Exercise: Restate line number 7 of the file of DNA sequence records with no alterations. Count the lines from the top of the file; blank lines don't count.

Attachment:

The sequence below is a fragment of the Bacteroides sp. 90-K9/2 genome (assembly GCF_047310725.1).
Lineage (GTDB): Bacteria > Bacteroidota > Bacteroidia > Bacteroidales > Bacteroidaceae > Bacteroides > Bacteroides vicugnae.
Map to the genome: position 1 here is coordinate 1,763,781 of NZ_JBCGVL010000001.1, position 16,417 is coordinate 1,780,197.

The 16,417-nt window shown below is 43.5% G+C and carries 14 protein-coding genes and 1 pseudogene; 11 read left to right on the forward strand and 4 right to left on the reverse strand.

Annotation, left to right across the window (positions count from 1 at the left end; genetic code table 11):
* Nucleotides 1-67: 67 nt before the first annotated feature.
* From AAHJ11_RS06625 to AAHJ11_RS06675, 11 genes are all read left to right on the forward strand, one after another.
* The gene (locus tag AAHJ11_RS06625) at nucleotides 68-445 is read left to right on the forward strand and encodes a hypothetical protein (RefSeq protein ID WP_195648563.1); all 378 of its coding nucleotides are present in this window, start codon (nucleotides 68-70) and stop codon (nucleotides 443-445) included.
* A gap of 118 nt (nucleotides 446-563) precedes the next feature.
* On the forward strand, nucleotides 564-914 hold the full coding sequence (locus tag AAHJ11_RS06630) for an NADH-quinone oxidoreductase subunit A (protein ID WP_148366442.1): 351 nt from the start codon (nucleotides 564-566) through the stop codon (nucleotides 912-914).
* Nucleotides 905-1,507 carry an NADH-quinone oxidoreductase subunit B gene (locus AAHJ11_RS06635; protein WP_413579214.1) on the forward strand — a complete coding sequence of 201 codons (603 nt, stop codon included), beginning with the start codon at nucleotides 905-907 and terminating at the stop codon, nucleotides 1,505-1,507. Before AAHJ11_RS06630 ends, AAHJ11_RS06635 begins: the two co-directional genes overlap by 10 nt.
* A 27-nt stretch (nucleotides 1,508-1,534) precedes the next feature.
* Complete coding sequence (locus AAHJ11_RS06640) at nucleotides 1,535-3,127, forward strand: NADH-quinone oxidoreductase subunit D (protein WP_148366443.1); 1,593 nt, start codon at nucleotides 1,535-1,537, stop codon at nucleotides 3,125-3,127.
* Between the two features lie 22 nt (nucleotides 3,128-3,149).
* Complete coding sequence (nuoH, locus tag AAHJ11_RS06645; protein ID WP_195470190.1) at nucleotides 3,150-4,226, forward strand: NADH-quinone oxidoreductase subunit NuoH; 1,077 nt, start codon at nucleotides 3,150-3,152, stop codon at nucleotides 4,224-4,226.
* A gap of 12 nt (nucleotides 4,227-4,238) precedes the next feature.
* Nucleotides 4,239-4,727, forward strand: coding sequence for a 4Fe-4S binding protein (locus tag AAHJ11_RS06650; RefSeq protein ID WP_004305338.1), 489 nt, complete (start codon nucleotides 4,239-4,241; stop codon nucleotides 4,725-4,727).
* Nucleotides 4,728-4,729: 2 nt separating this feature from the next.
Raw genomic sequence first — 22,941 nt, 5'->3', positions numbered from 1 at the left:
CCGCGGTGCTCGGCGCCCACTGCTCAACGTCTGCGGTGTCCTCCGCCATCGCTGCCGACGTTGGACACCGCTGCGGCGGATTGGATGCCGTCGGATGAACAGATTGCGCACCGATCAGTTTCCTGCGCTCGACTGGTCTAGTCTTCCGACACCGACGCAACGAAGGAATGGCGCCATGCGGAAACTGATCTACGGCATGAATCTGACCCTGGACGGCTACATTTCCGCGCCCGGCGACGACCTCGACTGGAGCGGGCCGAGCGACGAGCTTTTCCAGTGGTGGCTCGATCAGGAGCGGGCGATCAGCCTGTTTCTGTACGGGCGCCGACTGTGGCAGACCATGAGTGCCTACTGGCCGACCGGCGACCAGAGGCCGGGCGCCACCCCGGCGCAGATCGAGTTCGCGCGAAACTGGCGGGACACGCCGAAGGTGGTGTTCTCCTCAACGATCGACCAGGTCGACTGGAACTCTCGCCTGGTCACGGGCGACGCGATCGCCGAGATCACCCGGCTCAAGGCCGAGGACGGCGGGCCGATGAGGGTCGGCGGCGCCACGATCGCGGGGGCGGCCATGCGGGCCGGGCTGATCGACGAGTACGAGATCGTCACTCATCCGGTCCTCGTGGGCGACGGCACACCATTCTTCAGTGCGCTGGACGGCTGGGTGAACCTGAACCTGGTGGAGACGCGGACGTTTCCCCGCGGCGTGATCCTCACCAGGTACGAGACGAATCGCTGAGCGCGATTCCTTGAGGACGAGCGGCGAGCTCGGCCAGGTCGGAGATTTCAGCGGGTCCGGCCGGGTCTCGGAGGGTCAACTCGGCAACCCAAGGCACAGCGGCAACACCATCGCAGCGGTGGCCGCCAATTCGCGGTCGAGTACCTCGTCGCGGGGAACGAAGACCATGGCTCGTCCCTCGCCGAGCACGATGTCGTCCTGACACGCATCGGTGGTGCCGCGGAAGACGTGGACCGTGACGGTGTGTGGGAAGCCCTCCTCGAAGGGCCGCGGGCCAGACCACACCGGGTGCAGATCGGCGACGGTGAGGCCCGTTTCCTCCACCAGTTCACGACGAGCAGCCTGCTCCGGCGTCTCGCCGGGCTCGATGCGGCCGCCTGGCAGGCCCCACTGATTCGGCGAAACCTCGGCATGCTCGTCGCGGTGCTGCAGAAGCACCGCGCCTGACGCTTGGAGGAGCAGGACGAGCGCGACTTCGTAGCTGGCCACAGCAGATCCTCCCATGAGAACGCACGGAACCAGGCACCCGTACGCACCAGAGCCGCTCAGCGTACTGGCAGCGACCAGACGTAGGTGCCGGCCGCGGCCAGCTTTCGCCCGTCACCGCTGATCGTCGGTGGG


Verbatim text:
* From AAHJ11_RS06625 to AAHJ11_RS06675, 11 genes are all read left to right on the forward strand, one after another.